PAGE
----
As an entry in one of the most competitive and most popular genres of gaming, Dead Man's Hand does not truly succeed on any level, despite a few nice touches.
Much in the way the real-life frontier lands of 19th-century America were untapped territory for land developers, the Wild West remains largely untapped territory for game developers. Sure, there have been a few notable Western-themed action games over the years, from old ones like Capcom's 1985 arcade shoot-'em-up, Gun Smoke, to later ones like LucasArts' stylish 1997 first-person shooter, Outlaws. Be that as it may, gamers simply haven't had many chances to play as gunslinging cowboys over the years. Nevertheless, the Wild West is great material for a game, judging by the sorts of action and dramatic tension on display in some of the best movie Westerns--but a game needs more than just a good premise to succeed. Take Dead Man's Hand, a new first-person shooter from Atari and developer Human Head Studios: It's got a surly cast of characters, a selection of old firearms, and a good musical score, each befitting a Western. Unfortunately, though, and in spite of a few noteworthy twists and the ability to play online, the game's execution leaves a lot to be desired.
Dead Man's Hand is a conventional first-person shooter, so if you've played one of the many similar such games in the past few years, you'll have no trouble picking it right up. The game features a fairly brief single-player campaign, playable on three different difficulty levels, and online multiplayer support via Xbox Live. There's also a system link option, theoretically allowing you to daisy-chain up to eight Xboxes and copies of the game together, but a more-practical split-screen multiplayer option is not available. Online play includes your standard deathmatch and team deathmatch modes, as well as a mode called bounty, in which one particular player becomes the target of everyone else, and another mode called posse, in which players join forces to hold their position against waves of computer-controlled bad guys.
There aren't many multiplayer maps to choose from (especially for posse mode), and some players are complaining about serious issues with lag on the Xbox Live menu screens, but the biggest problem with the multiplayer relates to the overall feel of the action. Simply put, it's flat, slow, and unresponsive. There's little discernible feedback for when you're taking damage, and hit detection is generally flaky, making the core multiplayer action wholly unsatisfying. Lengthy loading times all but ensure that the entire process isn't worth the effort. One way of squeezing a little value out of the game's multiplayer features is to start a system link "posse" session all by yourself, if you just want to shoot at some targets.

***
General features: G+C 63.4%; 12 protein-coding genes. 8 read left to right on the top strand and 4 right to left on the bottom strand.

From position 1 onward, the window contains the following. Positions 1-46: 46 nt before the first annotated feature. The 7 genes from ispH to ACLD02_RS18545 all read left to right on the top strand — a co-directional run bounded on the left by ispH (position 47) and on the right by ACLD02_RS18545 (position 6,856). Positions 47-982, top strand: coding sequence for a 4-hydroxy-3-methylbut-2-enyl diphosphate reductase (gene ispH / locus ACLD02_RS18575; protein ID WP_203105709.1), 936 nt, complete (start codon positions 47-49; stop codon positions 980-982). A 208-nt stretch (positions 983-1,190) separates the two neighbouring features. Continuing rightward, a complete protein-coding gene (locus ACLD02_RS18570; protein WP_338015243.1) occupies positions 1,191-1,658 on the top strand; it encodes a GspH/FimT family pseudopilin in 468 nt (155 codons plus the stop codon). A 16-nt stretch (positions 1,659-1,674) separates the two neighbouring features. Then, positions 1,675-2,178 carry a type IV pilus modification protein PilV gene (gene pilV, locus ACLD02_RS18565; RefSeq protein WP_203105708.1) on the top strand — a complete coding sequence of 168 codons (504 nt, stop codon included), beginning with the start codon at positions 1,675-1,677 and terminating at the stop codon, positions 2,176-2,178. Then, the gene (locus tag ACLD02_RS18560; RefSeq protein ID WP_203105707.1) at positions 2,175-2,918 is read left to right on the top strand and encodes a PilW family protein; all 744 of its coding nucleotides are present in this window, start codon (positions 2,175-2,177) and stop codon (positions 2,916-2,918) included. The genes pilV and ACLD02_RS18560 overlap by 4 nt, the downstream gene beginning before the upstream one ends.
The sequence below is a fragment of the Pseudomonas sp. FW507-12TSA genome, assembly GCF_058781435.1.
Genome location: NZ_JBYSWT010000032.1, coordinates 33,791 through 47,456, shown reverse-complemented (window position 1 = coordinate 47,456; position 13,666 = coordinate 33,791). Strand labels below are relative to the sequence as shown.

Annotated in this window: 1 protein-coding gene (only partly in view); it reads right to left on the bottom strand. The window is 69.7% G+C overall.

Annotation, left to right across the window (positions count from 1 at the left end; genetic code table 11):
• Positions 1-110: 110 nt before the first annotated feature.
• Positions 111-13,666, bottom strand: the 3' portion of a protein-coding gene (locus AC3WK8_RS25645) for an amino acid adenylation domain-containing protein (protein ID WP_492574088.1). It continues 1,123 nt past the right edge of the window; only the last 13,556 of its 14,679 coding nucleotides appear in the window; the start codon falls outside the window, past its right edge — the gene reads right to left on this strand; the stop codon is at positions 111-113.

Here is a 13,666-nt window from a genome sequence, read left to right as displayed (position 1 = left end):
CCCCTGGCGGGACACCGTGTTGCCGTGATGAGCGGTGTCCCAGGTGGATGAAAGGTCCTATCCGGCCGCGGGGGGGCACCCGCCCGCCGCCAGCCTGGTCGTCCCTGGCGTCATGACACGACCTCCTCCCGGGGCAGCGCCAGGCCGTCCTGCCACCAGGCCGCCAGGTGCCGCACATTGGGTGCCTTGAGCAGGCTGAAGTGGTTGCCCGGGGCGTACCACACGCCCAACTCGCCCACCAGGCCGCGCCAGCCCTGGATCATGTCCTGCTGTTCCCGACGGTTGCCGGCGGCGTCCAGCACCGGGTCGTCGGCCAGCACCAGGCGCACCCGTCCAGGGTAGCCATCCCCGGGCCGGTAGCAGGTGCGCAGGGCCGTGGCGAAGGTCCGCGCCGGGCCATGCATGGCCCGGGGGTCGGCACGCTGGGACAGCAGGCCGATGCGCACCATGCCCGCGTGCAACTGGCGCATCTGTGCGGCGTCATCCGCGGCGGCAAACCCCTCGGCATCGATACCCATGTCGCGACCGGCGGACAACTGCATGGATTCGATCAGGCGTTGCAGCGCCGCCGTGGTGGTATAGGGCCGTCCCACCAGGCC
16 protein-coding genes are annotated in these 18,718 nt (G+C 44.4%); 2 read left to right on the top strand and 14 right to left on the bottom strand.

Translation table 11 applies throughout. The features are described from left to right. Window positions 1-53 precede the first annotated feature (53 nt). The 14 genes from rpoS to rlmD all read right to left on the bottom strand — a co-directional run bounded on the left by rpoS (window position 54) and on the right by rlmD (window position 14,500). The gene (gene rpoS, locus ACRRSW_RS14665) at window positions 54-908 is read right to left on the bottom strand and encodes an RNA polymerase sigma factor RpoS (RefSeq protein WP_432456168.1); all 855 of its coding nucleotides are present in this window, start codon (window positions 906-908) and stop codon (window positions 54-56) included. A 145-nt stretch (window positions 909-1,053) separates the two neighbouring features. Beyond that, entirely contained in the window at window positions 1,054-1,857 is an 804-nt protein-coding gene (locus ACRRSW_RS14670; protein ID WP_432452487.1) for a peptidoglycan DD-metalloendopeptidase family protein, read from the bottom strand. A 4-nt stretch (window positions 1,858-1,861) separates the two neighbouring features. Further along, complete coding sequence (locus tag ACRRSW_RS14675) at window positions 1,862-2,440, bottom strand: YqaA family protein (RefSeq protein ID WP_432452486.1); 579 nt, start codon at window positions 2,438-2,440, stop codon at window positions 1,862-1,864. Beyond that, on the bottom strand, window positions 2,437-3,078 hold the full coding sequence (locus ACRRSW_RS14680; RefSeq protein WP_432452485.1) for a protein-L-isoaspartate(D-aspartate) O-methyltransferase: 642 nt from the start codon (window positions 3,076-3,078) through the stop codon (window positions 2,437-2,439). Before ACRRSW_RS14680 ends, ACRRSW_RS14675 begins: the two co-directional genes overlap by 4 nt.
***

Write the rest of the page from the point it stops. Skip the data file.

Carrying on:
The single-player portion of Dead Man's Hand casts you as El Tejón, a Mexican outlaw who's been double-crossed by his gang. You'll guide El Tejón through a linear series of missions (there are some optional bonus missions along the way) in which he'll track down and take revenge on his former allies one by one. For the most part, these are straightforward, by-the-numbers first-person shooter levels. They're all relatively short and noticeably scripted, meaning you can expect your enemies to pop out from exactly the same spots each time you play each mission. And, at least at the default difficulty, you'll often need to retry missions a few times, because it's quite possible to instantly get killed in many situations, such as by standing in the vicinity of a powder keg when it goes off. You'll also sometimes lose a great deal of health trying to shoot foes that, due to the game's inconsistent hit detection, you just won't be able to hit. Your occasional showdowns with boss opponents will yield mixed results, too. Some of them are tough, while others are total wimps just waiting to get shot full of lead.
Enemies demonstrate nothing in the way of convincing behavior, unless you count ducking behind some boxes as convincing. You'll sometimes see your foes do downright absurd things like go running right past you. This is not to say your foes are complete pushovers, since when it comes to shooting, their aim is just fine. There's no ability to save in the middle of a mission, so each time you die, you'll have to start from the beginning of that scenario (after sitting through at least 30 seconds of loading time). Some missions lay the bad guys on pretty thick; this would get pretty frustrating after a while, but Dead Man's Hand tempts you by allowing you to choose your difficulty setting on a per-mission basis. The easy mode, which really is easy, is always available if you just want to press on through.
Dead Man's Hand does have some cool features. Most of all, it boasts a physics model, which is becoming more and more common in today's games and has been seen previously in games like Max Payne 2 and Deus Ex: Invisible War. During the course of the action, you'll see crates and chairs get knocked over by explosions or double-barreled shotgun blasts, you'll see enemies get knocked backward or sent flying head over heels, and so on. Some of these effects can be pretty impressive, and they add a bit of variety and visual flair to the action. Dead Man's Hand also features a trick shot system, which rewards you with bonus points for doing such things as shooting the hats off of enemy cowboys' heads or shooting thrown weapons out of the air.